What It Means to Be American
A National Conversation

Encounters

In Colonial Virginia It Was the Kids Who Mixed the Cultures That Became American

Both the English and the Native Americans Used Children to Learn the Mysterious Ways of Their New Neighbors

In 1608, Thomas Savage, age 13, arrived on the first ship from England bringing supplies to the newly founded Jamestown colony. He had been in Virginia just a few weeks when he was presented as a gift to Wahunsenaca, the great Powhatan who ruled over most of the people along the rivers leading into the lower Chesapeake Bay area. In return, Powhatan gave the English a young man named Namontack.

Such exchanges of young people were considered normal. As English …

Identities

Why America’s First Saint Stopped Trying to Convert Her Neighbors to Catholicism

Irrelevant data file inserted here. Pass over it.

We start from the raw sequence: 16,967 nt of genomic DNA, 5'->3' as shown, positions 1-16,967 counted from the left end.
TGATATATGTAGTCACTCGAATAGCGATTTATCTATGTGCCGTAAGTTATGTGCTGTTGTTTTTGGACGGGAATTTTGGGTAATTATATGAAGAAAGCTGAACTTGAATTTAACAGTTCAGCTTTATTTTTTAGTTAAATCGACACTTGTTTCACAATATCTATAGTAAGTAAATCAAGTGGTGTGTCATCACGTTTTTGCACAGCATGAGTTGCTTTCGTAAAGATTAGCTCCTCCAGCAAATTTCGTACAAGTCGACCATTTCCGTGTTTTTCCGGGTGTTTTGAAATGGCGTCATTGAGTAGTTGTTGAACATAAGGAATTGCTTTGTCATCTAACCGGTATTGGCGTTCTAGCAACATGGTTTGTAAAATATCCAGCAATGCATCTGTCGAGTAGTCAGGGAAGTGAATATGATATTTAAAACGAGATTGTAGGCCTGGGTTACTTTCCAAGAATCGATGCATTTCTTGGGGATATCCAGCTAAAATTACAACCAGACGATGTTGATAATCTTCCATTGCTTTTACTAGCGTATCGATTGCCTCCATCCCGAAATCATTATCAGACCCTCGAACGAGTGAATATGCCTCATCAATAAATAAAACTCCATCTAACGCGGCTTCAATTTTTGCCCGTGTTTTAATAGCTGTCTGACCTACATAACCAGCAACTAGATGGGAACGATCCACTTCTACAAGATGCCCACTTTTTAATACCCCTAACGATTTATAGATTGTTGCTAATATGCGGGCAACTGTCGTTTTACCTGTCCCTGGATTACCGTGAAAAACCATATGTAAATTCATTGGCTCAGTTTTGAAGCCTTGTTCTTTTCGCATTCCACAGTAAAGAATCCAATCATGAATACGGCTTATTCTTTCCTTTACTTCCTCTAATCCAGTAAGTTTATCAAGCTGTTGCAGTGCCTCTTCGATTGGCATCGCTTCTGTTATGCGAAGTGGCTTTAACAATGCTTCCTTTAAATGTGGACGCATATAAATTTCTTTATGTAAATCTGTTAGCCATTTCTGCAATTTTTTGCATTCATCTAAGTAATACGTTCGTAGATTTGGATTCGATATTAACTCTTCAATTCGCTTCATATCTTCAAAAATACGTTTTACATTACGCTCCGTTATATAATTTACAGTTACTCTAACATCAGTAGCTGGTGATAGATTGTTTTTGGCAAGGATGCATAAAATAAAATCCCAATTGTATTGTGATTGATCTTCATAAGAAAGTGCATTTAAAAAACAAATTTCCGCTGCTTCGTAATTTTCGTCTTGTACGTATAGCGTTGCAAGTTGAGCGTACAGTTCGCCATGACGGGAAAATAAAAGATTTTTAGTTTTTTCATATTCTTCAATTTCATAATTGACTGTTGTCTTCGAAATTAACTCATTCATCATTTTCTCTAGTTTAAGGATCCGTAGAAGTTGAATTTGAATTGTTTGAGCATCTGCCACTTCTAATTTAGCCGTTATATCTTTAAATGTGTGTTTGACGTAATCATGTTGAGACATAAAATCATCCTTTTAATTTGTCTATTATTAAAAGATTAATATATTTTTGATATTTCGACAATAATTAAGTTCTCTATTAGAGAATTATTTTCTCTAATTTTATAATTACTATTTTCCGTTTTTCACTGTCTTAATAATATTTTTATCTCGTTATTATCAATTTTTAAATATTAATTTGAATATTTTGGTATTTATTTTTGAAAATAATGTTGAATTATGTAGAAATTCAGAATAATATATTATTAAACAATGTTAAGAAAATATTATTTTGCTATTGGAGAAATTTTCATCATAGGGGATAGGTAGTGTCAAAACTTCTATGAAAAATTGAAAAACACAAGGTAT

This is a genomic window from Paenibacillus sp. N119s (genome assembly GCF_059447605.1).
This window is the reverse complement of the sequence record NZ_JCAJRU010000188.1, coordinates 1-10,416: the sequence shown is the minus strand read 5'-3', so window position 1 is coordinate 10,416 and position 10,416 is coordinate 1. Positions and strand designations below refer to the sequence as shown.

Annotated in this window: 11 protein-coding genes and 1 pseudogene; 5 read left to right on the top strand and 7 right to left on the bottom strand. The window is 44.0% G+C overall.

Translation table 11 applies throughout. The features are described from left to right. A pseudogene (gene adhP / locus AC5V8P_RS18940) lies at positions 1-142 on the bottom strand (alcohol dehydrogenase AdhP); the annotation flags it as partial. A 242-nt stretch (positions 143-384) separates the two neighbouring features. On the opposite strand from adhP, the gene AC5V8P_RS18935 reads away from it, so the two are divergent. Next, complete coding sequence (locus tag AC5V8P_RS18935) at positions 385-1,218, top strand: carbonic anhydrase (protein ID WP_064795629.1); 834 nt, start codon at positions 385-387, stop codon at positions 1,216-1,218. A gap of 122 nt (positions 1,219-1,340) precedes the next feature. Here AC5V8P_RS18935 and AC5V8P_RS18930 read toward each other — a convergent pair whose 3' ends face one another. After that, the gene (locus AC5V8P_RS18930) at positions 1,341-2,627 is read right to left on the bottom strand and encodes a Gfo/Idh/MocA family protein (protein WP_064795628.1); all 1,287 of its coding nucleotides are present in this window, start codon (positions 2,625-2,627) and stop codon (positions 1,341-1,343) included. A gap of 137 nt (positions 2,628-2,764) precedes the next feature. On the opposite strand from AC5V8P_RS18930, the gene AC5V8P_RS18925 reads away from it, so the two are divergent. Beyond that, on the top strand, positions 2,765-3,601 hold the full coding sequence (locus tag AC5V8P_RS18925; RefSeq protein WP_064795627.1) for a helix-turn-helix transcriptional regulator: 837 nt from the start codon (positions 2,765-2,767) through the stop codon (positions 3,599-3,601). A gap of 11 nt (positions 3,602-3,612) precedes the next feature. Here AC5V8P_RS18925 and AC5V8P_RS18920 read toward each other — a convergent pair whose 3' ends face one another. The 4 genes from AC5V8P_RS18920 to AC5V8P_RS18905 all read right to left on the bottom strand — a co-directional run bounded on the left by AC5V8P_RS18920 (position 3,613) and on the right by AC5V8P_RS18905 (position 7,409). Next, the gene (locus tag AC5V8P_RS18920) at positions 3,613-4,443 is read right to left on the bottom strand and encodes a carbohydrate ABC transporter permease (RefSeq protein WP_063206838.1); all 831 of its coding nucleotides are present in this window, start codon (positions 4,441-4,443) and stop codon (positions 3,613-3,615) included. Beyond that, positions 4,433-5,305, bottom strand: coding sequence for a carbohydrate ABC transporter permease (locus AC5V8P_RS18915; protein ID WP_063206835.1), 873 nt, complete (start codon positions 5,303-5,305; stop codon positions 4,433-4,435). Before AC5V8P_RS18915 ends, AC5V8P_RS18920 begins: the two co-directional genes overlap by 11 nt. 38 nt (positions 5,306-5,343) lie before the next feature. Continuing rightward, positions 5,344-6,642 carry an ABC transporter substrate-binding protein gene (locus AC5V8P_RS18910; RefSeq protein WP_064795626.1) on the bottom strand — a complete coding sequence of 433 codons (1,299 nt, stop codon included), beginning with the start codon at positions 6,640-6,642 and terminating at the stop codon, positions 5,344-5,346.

In the Early 19th Century, Elizabeth Seton Concluded That Proselytizing Undermined Social Harmony

by Catherine O’Donnell

Elizabeth Seton, for whom hundreds of Catholic parishes and schools are named, was the first native-born American citizen to be made a saint in the Roman Catholic Church. Her 1975 canonization was the result of decades of labor by admirers who sought evidence of Seton’s “heroic virtue”—and miracles. Those admirers, who oversaw Seton’s presentation in Rome, also shaped an enduring story about the society in which Seton, who was born in 1774 and died in 1821, lived.

Emphasizing Seton’s courage …